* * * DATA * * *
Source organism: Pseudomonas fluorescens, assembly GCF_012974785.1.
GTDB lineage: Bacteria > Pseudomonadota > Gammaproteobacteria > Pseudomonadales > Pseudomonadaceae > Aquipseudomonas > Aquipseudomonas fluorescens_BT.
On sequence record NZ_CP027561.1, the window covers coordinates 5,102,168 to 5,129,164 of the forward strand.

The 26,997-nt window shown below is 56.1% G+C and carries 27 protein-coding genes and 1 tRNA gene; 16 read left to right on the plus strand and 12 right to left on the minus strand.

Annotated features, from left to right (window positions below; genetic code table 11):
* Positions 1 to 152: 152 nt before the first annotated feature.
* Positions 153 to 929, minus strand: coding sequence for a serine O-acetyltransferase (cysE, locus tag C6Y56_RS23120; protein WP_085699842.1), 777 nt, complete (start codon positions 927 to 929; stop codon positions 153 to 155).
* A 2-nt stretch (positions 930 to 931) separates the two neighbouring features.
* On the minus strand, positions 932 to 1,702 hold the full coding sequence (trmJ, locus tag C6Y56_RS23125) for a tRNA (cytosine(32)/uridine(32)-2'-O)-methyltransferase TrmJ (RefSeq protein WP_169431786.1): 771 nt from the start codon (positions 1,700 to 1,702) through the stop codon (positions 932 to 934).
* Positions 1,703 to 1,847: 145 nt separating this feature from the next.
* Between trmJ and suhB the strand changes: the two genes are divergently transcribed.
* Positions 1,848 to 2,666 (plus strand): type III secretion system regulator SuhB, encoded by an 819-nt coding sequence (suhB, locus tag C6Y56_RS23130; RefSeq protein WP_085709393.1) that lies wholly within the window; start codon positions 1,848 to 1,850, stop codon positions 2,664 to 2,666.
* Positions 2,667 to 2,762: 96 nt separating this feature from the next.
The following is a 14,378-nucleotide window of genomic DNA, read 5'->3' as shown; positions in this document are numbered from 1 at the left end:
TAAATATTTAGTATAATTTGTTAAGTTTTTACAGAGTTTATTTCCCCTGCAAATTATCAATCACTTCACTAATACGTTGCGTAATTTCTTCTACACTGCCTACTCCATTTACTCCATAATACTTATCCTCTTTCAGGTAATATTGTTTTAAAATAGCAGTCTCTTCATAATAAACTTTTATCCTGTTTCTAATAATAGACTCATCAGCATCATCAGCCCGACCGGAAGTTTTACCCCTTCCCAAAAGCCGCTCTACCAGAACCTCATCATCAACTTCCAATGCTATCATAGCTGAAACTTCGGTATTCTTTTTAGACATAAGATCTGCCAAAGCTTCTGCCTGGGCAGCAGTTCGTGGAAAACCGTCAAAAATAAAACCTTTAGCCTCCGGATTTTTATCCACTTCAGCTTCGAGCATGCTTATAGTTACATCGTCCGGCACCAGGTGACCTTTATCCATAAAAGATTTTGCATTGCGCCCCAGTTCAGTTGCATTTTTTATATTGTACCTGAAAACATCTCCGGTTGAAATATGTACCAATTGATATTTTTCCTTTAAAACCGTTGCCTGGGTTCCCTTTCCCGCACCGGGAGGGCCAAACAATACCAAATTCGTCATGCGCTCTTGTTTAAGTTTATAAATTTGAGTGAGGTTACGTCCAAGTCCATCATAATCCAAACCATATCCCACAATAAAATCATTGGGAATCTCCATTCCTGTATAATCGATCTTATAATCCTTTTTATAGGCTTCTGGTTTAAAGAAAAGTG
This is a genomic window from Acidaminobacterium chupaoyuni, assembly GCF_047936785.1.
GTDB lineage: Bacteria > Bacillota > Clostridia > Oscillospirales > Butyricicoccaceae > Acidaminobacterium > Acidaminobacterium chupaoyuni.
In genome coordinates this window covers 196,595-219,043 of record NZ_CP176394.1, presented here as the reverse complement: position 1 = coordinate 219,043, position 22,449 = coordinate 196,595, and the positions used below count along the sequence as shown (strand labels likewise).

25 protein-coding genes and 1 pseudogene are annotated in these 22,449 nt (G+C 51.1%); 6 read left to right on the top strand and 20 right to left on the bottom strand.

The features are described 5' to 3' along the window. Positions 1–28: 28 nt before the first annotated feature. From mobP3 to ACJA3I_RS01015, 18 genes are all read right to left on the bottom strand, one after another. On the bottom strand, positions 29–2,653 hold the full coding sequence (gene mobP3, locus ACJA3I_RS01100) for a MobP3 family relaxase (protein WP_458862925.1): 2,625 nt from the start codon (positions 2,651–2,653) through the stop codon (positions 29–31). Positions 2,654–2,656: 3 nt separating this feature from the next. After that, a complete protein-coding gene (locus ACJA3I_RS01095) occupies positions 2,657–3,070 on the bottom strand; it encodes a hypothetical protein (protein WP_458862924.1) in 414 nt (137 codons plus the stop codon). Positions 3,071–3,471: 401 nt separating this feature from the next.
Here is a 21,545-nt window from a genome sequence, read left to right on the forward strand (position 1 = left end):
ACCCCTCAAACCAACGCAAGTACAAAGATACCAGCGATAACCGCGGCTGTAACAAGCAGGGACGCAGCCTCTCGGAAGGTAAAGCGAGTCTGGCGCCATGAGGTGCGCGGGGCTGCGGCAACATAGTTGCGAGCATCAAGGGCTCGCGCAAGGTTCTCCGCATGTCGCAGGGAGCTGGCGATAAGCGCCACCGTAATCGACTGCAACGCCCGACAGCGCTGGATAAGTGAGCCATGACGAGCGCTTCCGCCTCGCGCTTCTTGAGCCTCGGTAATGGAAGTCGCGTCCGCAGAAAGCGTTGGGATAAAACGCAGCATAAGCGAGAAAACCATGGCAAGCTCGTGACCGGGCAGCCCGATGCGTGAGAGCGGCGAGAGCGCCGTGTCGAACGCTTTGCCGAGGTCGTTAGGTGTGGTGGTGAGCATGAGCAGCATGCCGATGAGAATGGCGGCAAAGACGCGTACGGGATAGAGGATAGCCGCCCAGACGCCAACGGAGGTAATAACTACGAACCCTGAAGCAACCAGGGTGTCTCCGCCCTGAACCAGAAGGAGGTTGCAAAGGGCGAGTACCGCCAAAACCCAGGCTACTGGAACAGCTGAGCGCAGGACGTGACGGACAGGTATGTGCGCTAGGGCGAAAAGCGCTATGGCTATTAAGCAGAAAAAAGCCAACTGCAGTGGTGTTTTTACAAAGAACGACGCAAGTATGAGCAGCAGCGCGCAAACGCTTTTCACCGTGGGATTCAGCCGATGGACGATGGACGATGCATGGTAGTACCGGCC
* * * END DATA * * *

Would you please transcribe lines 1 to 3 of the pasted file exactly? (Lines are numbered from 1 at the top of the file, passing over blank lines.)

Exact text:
Source organism: Pseudomonas fluorescens, assembly GCF_012974785.1.
GTDB lineage: Bacteria > Pseudomonadota > Gammaproteobacteria > Pseudomonadales > Pseudomonadaceae > Aquipseudomonas > Aquipseudomonas fluorescens_BT.
On sequence record NZ_CP027561.1, the window covers coordinates 5,102,168 to 5,129,164 of the forward strand.